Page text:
Aspen’s affordable housing board stumped over how to force homeowners to maintain their properties
Aspen-Pitkin County Housing Authority is limited in what it can require homeowners to do
The Aspen-Pitkin County Housing Authority board is once again attempting to address a decades long but unsolved problem in which the system allows owners of deed-restricted, government subsidized properties to let their units fall into disarray.
Pushing maintenance and repairs to the next buyer is unfair, APCHA board members said during Wednesday’s regular meeting.
“They shouldn’t have to go in and dump a bunch of money into a shithole,” said APCHA board member John Ward. “I have no interest in a deal where the seller who was irresponsible in their property, didn’t take care of it … let it deteriorate and they believe they can sell it at full list price, full appreciation to some poor soul, another working family or working individual that wants to secure a future in Aspen.”
Ward’s comments were similar to what he said about the issue in 2018 at an APCHA board meeting, yet the needle hasn’t moved on a solution because it’s complex and the agency is limited in what it can require of homeowners.
The issue goes back well before 2018 and has stumped previous boards and task forces focused on the local housing program.
APCHA manages the sales of about 1,600 for-sale units and sets the price based on the resale cap according to the deed restriction on the unit and the overall guidelines.
Because there is a 3 percent resale cap on for-sale units and limits to how much a homeowner can get back from their investments into a unit, some owners are not motivated to keep their property in good condition.
And the demand for affordable housing is so high that entering the lottery to buy a unit can attract up to 100 people, so there is nearly always someone who is willing to purchase less-than-desirable properties.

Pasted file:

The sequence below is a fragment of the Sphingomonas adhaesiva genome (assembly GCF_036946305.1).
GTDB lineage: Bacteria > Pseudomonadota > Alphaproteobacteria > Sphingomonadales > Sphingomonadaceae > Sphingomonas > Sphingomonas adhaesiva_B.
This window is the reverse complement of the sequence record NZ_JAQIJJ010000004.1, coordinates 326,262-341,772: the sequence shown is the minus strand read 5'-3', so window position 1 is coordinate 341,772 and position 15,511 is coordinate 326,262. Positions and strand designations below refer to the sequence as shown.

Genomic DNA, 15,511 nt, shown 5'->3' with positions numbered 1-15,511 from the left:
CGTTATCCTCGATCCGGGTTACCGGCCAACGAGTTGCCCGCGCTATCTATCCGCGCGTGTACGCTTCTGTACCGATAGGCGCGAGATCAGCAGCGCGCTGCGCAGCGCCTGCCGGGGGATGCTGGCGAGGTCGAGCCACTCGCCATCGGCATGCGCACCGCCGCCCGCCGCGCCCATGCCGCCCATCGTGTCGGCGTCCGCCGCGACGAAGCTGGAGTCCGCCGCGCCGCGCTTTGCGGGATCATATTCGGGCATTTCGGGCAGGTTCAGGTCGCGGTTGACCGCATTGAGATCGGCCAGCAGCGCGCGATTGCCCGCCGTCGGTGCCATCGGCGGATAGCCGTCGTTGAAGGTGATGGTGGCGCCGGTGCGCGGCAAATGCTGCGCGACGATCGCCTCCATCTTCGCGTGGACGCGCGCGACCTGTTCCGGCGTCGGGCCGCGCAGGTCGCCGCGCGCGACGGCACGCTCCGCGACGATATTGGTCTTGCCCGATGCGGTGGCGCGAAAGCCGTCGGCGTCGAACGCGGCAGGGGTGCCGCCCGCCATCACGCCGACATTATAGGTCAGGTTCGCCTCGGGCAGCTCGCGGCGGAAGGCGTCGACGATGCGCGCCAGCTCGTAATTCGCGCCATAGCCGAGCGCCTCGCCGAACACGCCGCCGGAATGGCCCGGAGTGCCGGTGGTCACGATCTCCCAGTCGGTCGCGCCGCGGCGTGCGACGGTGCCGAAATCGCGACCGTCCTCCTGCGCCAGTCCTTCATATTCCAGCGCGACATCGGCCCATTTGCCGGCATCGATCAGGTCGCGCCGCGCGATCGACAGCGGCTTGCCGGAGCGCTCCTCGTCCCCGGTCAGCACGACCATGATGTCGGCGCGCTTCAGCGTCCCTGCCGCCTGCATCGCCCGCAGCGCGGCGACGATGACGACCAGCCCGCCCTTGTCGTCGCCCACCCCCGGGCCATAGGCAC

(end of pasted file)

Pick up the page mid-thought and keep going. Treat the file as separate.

Another layer in the cog of bureaucracy for the 40-year-old agency is that most units have their own unique deed restriction rules that give APCHA limited authority to force owners to maintain their properties.
“I’ve tried to step back and think about why this hasn’t been solved … this is going to be a very controversial topic because there are some that are old, some that are new, they’re not the same,” said APCHA board member Carson Schmitz. “We are going to have people on both sides of this thing, a lot of people are going to like what happens and a lot of people are not going to like what happens.”
And what will happen, if anything, remains a big question among board members, as well as individuals who are falling victim to having to invest tens of thousands of dollars at the outset of buying their properties.
“We’ve really come to see that we’re standing in the middle of a big mud puddle at the moment that needs to be cleared out,” said APCHA board member David Laughren.
Board members will take up the matter and attempt to unravel the ball of complexity in the upcoming weeks and months.
“I think we need to really flesh out what all the different questions are that might arise from trying to tackle this problem,” said APCHA board member Kelly McNicholas Kury. “And what is our role in it and what is the community and the subsidy that is ongoing with that?”
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